Read Senn’s article to see why it is so difficult to reach firm conclusions about the effects of treatments. Many clinical studies get it wrong.
For ISO accreditation, no studies get done. It would be challenging to test accreditation meaningfully. Yet still the confidence trick remains widely-accepted.
00:33, 25 November 2018
00:37, 25 November 2018
Britain’s biggest ever forensics scandal has deepened with a third scientist now under suspicion of tampering with test results.
laboratory worker has been questioned by detectives investigating the
potential doctoring of more than 10,000 blood sample results.
has led to innocent motorists losing their licences after being wrongly
convicted of drink and drug driving and may have resulted in children
being wrongly removed from their parents.
The laboratory worker has been
questioned by detectives investigating the potential doctoring of more
than 10,000 blood sample results [File photo]
the two previous men arrested, the latest suspect worked for both
Trimega and Randox Testing Services where the alleged manipulation of
toxicology tests for police and social services is believed to have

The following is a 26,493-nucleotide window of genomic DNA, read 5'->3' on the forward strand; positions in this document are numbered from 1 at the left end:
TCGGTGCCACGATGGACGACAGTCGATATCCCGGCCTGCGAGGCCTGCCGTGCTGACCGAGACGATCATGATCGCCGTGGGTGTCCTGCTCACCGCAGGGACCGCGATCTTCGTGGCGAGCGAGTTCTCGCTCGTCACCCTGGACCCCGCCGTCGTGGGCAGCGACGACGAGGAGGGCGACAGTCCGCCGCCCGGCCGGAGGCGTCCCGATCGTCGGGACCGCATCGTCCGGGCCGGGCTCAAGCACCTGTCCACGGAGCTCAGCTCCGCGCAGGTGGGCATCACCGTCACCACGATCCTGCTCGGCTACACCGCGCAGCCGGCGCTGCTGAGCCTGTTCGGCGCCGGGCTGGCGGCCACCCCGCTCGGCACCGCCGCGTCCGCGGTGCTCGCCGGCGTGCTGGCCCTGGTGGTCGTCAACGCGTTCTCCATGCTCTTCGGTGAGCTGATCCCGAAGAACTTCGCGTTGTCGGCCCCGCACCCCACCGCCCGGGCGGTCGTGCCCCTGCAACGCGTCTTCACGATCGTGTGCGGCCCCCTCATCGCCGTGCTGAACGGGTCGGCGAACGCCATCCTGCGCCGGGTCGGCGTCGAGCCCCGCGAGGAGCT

taken place over many years.
widening of Operation Churchill – the codename for the criminal
investigation – was revealed last week by Justice Minister Lucy Frazer.
Manchester Police are undertaking an ongoing, expansive criminal
investigation into alleged manipulation of toxicology results now by
three individuals who were employed at Trimega and later Randox Testing
Services after Trimega’s liquidation in 2014 and this matter is being
treated with the utmost seriousness,’ she said.
‘As the police are now treating all
results obtained by Trimega between 2010 and 2014 as unreliable, and
because Trimega provided toxicology testing for civil and family court
cases, it is possible that some civil cases may have been affected by
Mrs Frazer said that at
least one family court case has been reopened because it was based on a
fabricated Trimega test. The Mail on Sunday has established that it